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Corporate Activism: An Analysis of Three Case Studies

The year 2020 has seen a climax of corporate activism activities, spanning from companies releasing statements pertaining to the Black Lives Matter movement, companies using promotional dollars to urge Americans to vote, to companies taking legal action against the President in support of social/environmental causes. At the same time, political division and public scrutiny of companies’ words and actions is more acute than ever. It’s muddy waters when it comes to deciphering if, when, and how to engage in activism as a business.

Below are three examples that showcase some methods in which companies have approached corporate activism; these examples provide some insight into the considerations that any company should take when evaluating how to position itself in political matters

Ben & Jerry’s Stance on Black Lives Matter

Mission Statement: “Manage our Company for sustainable financial growth; use our Company in innovative ways to make the world a better place; and make fantastic ice cream – for its own sake.”

Company Background: Ben and Jerry’s was founded in 1978 as an entrepreneurial venture between two friends. The vision was humble – it was not to become a billion-dollar brand, and it was not to change the world. It was simply to create a food company that generated ‘linked prosperity’ for its people, community, and environment (this mission was officially defined in 1988). But the founders’ own proclivity for activism became entwined in the company’s culture as well. The ice cream tubs themselves became a medium through which Ben and Jerry’s could propagate campaigns, from Rainforest Crunch (promoting rainforest preservation) to Justice ReMix’d (promoting racial justice) and countless others. These campaigns were not without controversy as each ‘flavor’ generated reactions from both sides of the agenda, but Ben and Jerry’s has held firm on the causes it promotes.

Activism Approach: Ben & Jerry’s is often regarded as the highest standard of corporate activism. When considering that activism is baked into the company’s culture, this is not surprising. In fact, there is an entire team dedicated to activism efforts. Though publicizing support for the BLM movement became fairly mainstream for companies in 2020, Ben and Jerry’s shared a longer history with BLM activism spanning back to their first BLM statement in 2016.

Main Takeaway: Activism is a key facet of Ben and Jerry’s culture, not for one specific issue but rather for the act itself to generate worldwide change. Ben and Jerry’s is unapologetic about their beliefs and stances as they recognize that activism inherently is divisive – there are two sides to any issue, and it is impossible to please both. As a company, Ben and Jerry’s has embraced this fact and has held strong in its core beliefs.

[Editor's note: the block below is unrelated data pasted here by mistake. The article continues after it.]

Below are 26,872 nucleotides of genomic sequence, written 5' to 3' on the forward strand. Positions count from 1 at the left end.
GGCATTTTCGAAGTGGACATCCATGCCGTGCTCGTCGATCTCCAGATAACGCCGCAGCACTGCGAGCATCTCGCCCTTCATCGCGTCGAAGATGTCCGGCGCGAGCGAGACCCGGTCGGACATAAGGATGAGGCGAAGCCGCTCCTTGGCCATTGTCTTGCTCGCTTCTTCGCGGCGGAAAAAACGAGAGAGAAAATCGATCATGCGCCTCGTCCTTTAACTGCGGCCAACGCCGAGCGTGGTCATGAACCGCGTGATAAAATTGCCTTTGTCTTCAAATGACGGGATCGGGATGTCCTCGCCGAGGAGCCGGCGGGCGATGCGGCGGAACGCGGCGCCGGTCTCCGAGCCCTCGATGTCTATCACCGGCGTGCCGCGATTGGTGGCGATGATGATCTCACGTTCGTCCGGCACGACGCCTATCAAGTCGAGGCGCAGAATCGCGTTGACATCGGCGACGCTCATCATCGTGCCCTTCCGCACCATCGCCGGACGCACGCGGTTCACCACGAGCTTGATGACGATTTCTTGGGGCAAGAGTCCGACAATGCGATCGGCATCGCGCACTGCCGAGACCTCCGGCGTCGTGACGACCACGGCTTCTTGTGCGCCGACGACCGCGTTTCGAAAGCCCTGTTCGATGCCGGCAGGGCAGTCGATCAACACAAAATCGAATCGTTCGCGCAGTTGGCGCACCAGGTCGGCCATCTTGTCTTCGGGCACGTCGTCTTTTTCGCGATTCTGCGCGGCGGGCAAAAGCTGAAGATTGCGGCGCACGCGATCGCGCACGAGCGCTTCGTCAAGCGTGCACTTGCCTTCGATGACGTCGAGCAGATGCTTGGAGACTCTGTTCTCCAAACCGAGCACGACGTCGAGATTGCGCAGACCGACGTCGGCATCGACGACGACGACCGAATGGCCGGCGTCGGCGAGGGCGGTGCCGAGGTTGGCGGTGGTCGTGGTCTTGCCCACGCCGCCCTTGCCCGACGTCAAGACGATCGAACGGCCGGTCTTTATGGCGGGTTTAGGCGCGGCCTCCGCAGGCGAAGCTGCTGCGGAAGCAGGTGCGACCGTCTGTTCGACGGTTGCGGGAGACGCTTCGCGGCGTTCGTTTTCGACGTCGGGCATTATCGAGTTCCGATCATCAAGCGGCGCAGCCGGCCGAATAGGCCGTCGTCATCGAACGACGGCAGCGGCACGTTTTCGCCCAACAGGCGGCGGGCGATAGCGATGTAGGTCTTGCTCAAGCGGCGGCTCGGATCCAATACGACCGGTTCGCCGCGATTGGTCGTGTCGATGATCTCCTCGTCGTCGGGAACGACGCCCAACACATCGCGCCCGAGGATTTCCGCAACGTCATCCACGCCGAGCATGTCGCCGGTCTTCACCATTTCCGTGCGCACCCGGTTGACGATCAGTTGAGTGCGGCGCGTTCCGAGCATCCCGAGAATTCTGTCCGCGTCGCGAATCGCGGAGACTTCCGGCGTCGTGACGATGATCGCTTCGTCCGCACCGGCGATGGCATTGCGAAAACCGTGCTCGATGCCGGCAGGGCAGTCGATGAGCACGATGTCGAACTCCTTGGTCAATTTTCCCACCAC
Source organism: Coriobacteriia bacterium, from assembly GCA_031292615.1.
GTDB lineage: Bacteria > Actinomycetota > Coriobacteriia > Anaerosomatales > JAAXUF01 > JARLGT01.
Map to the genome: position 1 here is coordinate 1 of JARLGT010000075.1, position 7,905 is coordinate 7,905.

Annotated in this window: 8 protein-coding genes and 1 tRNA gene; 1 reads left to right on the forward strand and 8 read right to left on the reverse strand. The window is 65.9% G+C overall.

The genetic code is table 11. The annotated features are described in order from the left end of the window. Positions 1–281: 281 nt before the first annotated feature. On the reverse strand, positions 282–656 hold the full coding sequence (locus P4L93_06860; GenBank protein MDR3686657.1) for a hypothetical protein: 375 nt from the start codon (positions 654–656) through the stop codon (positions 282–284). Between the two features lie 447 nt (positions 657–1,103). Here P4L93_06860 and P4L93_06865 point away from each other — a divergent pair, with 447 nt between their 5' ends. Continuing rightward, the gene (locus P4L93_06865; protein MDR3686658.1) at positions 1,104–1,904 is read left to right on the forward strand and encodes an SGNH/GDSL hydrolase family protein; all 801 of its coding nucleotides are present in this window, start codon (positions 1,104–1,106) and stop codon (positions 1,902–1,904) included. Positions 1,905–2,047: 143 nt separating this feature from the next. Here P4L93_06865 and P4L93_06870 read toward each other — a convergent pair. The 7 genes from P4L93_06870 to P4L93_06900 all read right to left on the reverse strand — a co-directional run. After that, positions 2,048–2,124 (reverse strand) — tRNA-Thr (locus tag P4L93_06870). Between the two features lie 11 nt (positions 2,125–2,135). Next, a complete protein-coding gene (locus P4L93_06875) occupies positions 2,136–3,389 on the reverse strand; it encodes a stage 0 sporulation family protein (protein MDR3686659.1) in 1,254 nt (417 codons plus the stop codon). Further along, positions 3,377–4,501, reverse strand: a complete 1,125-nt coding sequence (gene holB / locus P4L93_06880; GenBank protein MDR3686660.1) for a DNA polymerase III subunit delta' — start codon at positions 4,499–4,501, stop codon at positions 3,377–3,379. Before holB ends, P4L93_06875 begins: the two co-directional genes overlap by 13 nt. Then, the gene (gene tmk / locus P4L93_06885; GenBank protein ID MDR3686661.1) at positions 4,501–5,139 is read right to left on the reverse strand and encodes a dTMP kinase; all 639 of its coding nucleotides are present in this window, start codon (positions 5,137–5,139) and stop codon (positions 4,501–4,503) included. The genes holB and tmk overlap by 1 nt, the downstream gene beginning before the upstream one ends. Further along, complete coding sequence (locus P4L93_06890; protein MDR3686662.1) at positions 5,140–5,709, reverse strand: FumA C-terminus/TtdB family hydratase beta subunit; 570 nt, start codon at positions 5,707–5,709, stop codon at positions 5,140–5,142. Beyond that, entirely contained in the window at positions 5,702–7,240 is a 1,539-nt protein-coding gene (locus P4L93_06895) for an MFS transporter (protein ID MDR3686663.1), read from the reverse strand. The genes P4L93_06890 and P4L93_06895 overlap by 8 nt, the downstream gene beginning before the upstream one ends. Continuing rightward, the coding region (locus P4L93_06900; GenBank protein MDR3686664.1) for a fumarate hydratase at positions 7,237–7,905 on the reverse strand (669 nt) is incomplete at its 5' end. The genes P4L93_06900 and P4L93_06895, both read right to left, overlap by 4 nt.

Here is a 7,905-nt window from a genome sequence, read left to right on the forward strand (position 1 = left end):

Patagonia “Vote the A**holes Out” Shorts

Mission Statement: “We’re in business to save our home planet.”

Company Background: Patagonia was founded in 1973 as a way for founder Yvon Chouinard to fund his passion for rock climbing. Somewhat ironically, Chouinard saw rock climbing as a sort of rebellion against consumer culture, as it was an activity that “had no economic value in society.” As the company grew, it developed an increased awareness of the environmental crisis which threatened the very basis on which Patagonia was founded. One of Patagonia’s earliest activist engagements was providing office space and materials for Mark Capelli, a 25-year old biology student who fought against a development plan on the Ventura River. Since then, the company’s activism has only grown, and has even led to Patagonia levying several lawsuits against President Trump in protest of his decision to reduce the size of two national monuments – Bears Ears and Grand Staircase-Escalante – in Utah.

Activism Approach: One example of Patagonia’s activism that became a viral sensation was the release of a pair of shorts with a bold statement on the inner tag: “Vote the A**holes Out.” Interestingly, the company did not make any public announcements for this product release, but rather allowed the customers to uncover the label for themselves. The power of social media quickly took over from there, and the shorts sold out within a week. The shorts spark many questions, among which, who are the ‘a**holes?’ The answer is well-known to anyone who has worked at Patagonia, as the same phrase has often been uttered by Chouinard in internal meetings and memos, referring to any politicians that were climate-change deniers. Though Chouinard and other senior leadership at Patagonia were not aware that the shorts had been created until after-the-fact, the product design team felt empowered to release the shorts since the phrase had become a mantra of Patagonia’s activism.